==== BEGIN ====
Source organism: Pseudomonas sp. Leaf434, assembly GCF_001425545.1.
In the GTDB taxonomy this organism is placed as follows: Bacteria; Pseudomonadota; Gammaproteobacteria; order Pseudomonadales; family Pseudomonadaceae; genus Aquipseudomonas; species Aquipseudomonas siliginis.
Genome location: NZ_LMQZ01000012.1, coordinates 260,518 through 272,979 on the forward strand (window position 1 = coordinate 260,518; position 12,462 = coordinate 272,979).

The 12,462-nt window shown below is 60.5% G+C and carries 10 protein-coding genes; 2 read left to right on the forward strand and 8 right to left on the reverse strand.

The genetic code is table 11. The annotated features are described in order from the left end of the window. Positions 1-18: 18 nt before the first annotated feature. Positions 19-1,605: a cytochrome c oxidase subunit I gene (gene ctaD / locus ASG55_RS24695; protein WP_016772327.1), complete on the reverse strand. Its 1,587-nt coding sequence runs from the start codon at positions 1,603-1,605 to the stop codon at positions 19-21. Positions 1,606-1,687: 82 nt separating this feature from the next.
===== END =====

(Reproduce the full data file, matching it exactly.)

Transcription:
Source organism: Pseudomonas sp. Leaf434, assembly GCF_001425545.1.
In the GTDB taxonomy this organism is placed as follows: Bacteria; Pseudomonadota; Gammaproteobacteria; order Pseudomonadales; family Pseudomonadaceae; genus Aquipseudomonas; species Aquipseudomonas siliginis.
Genome location: NZ_LMQZ01000012.1, coordinates 260,518 through 272,979 on the forward strand (window position 1 = coordinate 260,518; position 12,462 = coordinate 272,979).

The 12,462-nt window shown below is 60.5% G+C and carries 10 protein-coding genes; 2 read left to right on the forward strand and 8 right to left on the reverse strand.

The genetic code is table 11. The annotated features are described in order from the left end of the window. Positions 1-18: 18 nt before the first annotated feature. Positions 19-1,605: a cytochrome c oxidase subunit I gene (gene ctaD / locus ASG55_RS24695; protein WP_016772327.1), complete on the reverse strand. Its 1,587-nt coding sequence runs from the start codon at positions 1,603-1,605 to the stop codon at positions 19-21. Positions 1,606-1,687: 82 nt separating this feature from the next.